ALBANY, N.Y. — New York enacted strict new gun laws on Monday, including raising the age for people to be able to buy semiautomatic weapons and banning body armor.
Gov. Kathy Hochul commended lawmakers in the Democrat-led Legislature for taking swift action during the final week of session as she signed off on the package of 10 bills penned in response to a deadly race-based massacre at a Buffalo supermarket and a Texas school shooting that left dozens dead.
“Shots ring out, flags come down and nothing ever changes. Except here in New York,” the governor said as she was joined by advocates and dozens of high ranking public officials during an event at a Bronx YMCA. “In New York, we are taking strong bold action.”
The biggest change in law is a new requirement that anyone seeking to buy a semiautomatic rifle must be at least 21, up from 18, and must first obtain a gun license. Previously, permits were only needed for handguns.
The new laws will also revise the state’s “red flag” statute, which allows courts to temporarily take away guns from people who might be a threat to themselves or others, and require microstamping in new firearms.
Now, healthcare professionals and others will be able to file “red flag” risk orders if someone is a threat and police will be required to seek an order if credible information is provided.
The package also includes measures prohibiting the sale and purchase of body armor for anyone not in law enforcement and closing the “any other weapon” loophole that allowed the sale of certain firearms that would otherwise be banned under existing state law.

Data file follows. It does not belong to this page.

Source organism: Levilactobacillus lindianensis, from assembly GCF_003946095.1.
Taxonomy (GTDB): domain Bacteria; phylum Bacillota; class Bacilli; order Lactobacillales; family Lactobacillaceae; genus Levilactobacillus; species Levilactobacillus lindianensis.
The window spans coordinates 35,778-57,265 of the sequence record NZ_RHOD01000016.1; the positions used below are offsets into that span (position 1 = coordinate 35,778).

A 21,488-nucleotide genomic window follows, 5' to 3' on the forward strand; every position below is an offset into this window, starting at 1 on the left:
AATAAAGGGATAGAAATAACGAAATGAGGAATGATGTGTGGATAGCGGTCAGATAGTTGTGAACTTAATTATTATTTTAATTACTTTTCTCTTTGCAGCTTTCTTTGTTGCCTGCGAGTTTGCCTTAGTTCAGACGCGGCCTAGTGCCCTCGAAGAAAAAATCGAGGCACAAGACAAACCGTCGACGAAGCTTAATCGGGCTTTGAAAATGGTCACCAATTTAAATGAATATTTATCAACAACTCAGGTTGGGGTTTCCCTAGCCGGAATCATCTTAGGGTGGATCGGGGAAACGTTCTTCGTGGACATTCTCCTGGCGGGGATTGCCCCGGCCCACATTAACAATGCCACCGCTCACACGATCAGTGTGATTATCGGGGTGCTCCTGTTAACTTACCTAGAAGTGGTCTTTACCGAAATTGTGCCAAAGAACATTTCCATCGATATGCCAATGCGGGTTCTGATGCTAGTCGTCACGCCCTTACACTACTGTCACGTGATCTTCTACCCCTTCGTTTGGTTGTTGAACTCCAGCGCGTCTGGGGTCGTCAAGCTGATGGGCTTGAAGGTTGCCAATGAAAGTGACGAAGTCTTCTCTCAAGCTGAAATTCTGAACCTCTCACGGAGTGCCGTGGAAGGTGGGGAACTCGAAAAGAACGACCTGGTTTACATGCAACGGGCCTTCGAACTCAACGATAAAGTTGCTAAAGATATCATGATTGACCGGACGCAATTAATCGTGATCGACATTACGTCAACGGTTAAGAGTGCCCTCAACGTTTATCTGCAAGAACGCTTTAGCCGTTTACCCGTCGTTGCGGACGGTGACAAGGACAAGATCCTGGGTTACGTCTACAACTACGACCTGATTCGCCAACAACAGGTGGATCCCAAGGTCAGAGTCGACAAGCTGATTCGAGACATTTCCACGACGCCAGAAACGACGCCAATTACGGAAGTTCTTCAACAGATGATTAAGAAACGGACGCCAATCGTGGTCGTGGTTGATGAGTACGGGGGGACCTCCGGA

A new task force will also be added to the state attorney general’s office to “study and investigate the role of social media companies in promoting and facilitating violent extremism and domestic terrorism.”
The changes come less than a month after 10 people, all Black, were killed while shopping at a Tops Friendly Market in Buffalo.
Authorities allege that 18-year-old Payton Gendron intentionally targeted the store after posting racist screeds in online chat rooms and plotting the massacre for months.
Just days later, Salvador Ramos, also 18, slaughtered 19 children and two teachers at an elementary school in Uvalde, Texas, before being killed by police. Ramos reportedly posted pictures of guns and made threatening comments online ahead of his rampage.
Semiautomatic AR-15 style assault weapons were used in both incidents, according to police.
Social media companies operating in New York will also be required to improve policies related to responding to and reporting hateful conduct on their platforms.
Another law enacted on Monday creates a new misdemeanor crime for threatening mass harm against a group of people or toward institutions like schools, houses of worship, businesses, government buildings and other gatherings.
State Attorney General Letitia James encouraged other states to follow New York’s lead.
“Action in New York alone is not enough, because guns and criminals don’t respect borders,” she said during the signing event. “Lives are at stake every single day and we cannot wait for another baby, another child, another innocent victim to have their face blown away.”
James vowed to defend the state’s new statutes against legal challenges as the Supreme Court is currently poised to issue a ruling that could overturn New York’s concealed-carry law.
“To all those who would think, all those drunk with power, who think that they will challenge these laws, let me tell you that the Second Amendment is not absolute,” she said.